Glaspell has created the character of Henry Peters, who is portrayed as a middle-aged local sheriff and husband of Mrs. Peters and who criticizes the women, Mrs. Hale and Mrs. Peters, on their findings by mocking at them stating, “They wonder if she was going to quilt it or just knot it” (Glaspell 1116). With the given information of the character, the reader is unable to relate the character to the mystery since Mr. Peters himself has not had any direct relationships with the Wrights before the incident. Even though Mr. Peters’ role in the play is minute, this limitation helps move the attention towards the women. Any addition to Henry Peters’ character such as incorporating his past experiences as a police officer would distract the reader and lose the flow of the play.
In addition to Mr. Peter’s character, Glaspell also introdu...
... middle of paper ...
...as sets of flashbacks showing the obvious transformation of Mrs. Wright, through Mrs. Hale’s eyes.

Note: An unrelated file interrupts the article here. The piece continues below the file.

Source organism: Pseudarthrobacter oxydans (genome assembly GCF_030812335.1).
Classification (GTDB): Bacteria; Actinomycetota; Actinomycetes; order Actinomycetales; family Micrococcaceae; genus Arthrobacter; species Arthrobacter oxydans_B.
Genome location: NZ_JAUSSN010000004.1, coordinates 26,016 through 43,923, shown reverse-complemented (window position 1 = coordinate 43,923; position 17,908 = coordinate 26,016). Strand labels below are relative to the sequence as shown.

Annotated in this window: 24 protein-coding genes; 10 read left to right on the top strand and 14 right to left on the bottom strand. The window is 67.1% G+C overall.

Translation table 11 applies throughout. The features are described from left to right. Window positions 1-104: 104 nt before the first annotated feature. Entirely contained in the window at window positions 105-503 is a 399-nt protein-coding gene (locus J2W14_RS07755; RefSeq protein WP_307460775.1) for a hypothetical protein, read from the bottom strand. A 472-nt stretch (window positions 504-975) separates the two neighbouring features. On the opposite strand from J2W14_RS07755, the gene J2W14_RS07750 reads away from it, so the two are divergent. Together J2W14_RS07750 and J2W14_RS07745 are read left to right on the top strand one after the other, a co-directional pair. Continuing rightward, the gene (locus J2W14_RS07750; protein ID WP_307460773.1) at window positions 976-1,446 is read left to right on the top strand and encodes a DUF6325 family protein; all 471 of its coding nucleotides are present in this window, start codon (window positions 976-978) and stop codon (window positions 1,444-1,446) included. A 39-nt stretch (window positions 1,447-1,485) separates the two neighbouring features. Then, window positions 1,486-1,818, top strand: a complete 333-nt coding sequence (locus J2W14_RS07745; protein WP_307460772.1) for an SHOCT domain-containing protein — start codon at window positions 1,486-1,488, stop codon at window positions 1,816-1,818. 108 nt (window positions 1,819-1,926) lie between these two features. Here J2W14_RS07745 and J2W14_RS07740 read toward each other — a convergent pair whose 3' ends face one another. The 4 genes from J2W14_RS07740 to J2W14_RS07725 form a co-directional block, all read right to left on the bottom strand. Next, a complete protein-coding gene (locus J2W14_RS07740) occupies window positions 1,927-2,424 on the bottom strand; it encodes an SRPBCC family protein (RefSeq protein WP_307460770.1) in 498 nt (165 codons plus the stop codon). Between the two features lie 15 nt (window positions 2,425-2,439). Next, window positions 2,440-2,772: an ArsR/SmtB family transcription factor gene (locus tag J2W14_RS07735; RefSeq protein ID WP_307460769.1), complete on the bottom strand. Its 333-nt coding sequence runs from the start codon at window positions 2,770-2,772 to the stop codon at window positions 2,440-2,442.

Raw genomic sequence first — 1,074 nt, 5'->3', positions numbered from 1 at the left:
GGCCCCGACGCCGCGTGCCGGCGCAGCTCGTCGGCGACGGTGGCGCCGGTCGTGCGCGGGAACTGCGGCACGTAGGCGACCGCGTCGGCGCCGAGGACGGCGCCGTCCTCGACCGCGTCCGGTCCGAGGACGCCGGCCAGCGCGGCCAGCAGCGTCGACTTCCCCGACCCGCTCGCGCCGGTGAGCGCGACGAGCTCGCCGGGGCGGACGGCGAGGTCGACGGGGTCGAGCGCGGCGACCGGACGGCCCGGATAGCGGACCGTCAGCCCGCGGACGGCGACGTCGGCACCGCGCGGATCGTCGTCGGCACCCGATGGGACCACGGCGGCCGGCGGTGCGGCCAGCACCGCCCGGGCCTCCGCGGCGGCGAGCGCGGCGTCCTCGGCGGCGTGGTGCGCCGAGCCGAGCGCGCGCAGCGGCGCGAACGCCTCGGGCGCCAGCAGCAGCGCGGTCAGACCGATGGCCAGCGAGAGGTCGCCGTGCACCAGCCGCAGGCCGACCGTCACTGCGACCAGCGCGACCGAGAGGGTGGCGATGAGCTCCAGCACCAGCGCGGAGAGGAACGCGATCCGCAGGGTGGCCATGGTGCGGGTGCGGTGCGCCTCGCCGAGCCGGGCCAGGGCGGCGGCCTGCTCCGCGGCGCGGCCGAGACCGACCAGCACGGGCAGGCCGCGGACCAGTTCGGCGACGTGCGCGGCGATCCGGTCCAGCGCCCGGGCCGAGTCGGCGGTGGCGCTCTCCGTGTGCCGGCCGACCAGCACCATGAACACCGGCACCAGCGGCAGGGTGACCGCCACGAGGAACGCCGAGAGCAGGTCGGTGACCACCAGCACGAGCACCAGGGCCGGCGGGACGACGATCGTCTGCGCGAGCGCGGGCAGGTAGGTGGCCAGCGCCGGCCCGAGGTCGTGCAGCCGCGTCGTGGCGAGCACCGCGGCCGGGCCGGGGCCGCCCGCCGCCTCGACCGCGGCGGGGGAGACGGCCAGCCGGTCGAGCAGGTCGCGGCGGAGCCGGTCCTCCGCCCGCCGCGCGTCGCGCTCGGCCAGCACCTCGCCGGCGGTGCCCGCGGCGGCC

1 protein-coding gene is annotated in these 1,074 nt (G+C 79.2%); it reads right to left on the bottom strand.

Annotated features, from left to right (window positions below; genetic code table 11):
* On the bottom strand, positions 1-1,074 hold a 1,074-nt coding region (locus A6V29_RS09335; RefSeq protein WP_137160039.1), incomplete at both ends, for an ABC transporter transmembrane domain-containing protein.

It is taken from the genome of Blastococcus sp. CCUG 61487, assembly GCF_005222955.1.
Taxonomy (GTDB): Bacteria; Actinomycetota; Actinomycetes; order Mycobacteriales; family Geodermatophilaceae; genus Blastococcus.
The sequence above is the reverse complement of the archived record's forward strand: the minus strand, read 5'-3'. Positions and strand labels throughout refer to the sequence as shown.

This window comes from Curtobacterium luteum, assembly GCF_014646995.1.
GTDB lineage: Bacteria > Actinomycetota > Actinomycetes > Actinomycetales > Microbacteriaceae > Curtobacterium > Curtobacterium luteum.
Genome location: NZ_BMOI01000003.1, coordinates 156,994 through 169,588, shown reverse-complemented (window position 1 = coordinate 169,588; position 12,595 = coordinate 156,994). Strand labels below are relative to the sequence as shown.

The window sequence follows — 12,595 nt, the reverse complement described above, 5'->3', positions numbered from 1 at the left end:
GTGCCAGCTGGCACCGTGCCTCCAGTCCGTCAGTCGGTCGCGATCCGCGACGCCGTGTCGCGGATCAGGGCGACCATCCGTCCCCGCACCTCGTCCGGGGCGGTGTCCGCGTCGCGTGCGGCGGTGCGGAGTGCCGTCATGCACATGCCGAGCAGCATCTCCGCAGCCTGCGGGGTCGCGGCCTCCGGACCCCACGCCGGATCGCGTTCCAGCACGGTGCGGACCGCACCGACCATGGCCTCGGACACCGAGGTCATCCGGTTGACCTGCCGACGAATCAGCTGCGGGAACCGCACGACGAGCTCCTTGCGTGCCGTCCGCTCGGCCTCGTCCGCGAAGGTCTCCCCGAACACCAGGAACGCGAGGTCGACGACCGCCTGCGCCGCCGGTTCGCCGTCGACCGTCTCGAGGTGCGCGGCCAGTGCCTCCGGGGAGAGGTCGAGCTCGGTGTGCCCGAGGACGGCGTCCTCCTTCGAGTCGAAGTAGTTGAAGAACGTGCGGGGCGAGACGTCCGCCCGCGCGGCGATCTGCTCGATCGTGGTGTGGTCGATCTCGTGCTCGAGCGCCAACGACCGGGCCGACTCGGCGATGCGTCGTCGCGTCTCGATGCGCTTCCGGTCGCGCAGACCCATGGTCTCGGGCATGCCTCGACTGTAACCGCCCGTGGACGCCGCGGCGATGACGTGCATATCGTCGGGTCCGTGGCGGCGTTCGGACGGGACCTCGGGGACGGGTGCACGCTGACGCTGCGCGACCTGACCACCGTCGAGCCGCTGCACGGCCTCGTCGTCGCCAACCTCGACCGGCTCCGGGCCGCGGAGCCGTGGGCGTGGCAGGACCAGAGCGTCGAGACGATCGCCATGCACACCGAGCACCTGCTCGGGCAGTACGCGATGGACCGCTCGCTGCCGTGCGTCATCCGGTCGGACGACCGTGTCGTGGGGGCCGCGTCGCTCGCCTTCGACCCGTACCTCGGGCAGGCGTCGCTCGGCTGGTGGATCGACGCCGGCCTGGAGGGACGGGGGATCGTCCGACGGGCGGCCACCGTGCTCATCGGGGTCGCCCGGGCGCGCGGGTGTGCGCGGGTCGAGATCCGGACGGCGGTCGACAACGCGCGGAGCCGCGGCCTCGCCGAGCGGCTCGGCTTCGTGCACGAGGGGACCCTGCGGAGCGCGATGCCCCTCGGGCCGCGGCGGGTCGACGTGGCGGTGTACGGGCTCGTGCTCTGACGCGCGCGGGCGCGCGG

In conclusion, it can be said that any enhancements or modifications to any characters’ roles or background can change the perception of the reader about the outcome of the story. Filming the play would definitely require additional information about each character, which can take away from the suspense or even add on to the gaps created by the limited narration of the original text. Over all as the director of the film, it is critical to keep the focus on Mrs. Peters and Mrs. Hales because they two reveal most of what the Wrights life was and help unfold the murder mystery.
Glaspell, Susan. Trifles. Literature: An Introduction to Fiction, Poetry, Drama, and Writing. Ed. X.
J. Kennedy and Dana Gioia. 11th ed. New York: Longman, 2010. 1111-21. Print.
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